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Journal of Cultural Georgraphy





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In the mythology of the American West, range wars pitted ranchers against farmers, insiders versus outsiders, each struggling to control access to land, each fighting to preserve the freedom and opportunities that first drew them to the frontier. The film, Boys Don't Cry (2000), set on the contemporary Plains and based on actual events, tells of insiders and outsiders who attempt to claim a place. The individuals at the center of the film challenge symbolic fences and attempt border-crossings as they struggle to construct and live with their identities. Plains citizens are depicted to erect and police societal fences, defining who belongs in this landscape and who does not, a parallel to the mythic conflict between ranchers and farmers. Common to all these range wars are debates over masculine identity. The film constructs a Plains landscape that is once again frontier, spatially as well as metaphorically.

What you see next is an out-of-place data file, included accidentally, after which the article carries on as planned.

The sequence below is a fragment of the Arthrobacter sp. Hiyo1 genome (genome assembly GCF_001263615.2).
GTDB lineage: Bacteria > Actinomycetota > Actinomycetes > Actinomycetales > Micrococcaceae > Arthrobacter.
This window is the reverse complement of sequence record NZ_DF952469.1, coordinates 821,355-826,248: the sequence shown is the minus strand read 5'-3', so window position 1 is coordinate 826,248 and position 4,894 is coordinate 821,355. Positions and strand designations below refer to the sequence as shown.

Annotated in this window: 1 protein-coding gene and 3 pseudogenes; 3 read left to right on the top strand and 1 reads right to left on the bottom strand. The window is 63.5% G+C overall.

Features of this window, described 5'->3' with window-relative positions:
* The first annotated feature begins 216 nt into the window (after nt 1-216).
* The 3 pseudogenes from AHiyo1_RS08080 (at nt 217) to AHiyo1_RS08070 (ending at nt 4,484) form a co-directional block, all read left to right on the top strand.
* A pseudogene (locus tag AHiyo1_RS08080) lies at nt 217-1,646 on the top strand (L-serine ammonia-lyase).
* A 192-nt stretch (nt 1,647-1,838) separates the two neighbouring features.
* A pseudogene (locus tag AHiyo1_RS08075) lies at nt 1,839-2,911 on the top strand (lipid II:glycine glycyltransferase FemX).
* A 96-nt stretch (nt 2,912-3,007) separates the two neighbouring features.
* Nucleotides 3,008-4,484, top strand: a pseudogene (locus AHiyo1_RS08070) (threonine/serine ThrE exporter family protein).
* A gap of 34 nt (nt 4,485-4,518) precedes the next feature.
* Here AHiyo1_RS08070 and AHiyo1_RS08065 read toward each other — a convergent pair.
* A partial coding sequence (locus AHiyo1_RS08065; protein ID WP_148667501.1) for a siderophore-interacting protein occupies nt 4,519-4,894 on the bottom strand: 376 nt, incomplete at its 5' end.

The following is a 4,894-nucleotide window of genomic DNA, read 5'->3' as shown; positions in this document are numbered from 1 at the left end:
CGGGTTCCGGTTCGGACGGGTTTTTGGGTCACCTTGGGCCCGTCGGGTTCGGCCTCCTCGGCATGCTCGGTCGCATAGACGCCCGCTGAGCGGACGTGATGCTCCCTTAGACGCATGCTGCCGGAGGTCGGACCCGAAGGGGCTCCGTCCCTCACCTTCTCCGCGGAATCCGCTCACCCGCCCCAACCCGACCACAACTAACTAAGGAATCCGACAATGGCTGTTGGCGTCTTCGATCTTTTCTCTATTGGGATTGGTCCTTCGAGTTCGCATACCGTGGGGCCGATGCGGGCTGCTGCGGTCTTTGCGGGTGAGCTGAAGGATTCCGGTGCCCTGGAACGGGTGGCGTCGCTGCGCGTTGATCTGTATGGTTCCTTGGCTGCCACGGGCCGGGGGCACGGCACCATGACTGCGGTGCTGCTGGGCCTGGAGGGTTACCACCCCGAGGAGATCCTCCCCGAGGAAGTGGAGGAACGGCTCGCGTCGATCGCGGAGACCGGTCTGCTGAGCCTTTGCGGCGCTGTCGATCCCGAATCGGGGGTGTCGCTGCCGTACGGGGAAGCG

Oh, give me land, lots of land under starry skies above,
Don't fence me in.
Let me ride through the wide open country that I love,
Don't fence me in.
Let me be by myself in the evenin' breeze,
And listen to the murmur of the cottonwood trees,
Send me off forever but I ask you please,
Don't fence me in.
-Cole Porter, 19441


This is an Accepted Manuscript of an article published by Taylor & Francis in Journal of Cultural Geography in 2005, available online:

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